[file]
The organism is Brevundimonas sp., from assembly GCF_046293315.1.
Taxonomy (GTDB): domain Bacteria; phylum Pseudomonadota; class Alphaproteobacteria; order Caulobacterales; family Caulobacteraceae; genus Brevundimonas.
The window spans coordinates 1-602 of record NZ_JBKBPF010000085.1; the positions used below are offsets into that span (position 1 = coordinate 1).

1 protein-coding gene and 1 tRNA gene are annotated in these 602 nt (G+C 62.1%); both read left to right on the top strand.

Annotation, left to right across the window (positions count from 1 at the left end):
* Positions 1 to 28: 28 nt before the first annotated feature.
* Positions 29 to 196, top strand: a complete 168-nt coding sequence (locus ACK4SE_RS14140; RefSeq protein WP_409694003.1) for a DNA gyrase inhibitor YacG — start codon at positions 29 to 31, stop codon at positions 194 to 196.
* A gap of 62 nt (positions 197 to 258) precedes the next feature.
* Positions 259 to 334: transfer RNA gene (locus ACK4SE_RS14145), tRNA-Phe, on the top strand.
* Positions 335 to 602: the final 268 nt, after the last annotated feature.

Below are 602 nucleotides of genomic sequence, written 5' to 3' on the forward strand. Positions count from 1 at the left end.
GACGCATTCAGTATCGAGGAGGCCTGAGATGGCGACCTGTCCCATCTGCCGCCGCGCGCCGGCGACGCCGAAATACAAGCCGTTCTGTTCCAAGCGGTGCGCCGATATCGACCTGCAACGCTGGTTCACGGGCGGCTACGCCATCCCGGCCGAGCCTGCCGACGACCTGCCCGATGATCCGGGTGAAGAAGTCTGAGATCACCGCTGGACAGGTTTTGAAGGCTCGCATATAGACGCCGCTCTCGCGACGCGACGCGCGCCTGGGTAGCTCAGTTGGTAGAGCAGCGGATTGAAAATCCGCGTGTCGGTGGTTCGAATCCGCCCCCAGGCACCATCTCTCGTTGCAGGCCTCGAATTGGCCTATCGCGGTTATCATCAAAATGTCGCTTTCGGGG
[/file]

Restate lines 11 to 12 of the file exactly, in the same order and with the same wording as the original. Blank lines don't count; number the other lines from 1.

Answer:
Below are 602 nucleotides of genomic sequence, written 5' to 3' on the forward strand. Positions count from 1 at the left end.
GACGCATTCAGTATCGAGGAGGCCTGAGATGGCGACCTGTCCCATCTGCCGCCGCGCGCCGGCGACGCCGAAATACAAGCCGTTCTGTTCCAAGCGGTGCGCCGATATCGACCTGCAACGCTGGTTCACGGGCGGCTACGCCATCCCGGCCGAGCCTGCCGACGACCTGCCCGATGATCCGGGTGAAGAAGTCTGAGATCACCGCTGGACAGGTTTTGAAGGCTCGCATATAGACGCCGCTCTCGCGACGCGACGCGCGCCTGGGTAGCTCAGTTGGTAGAGCAGCGGATTGAAAATCCGCGTGTCGGTGGTTCGAATCCGCCCCCAGGCACCATCTCTCGTTGCAGGCCTCGAATTGGCCTATCGCGGTTATCATCAAAATGTCGCTTTCGGGG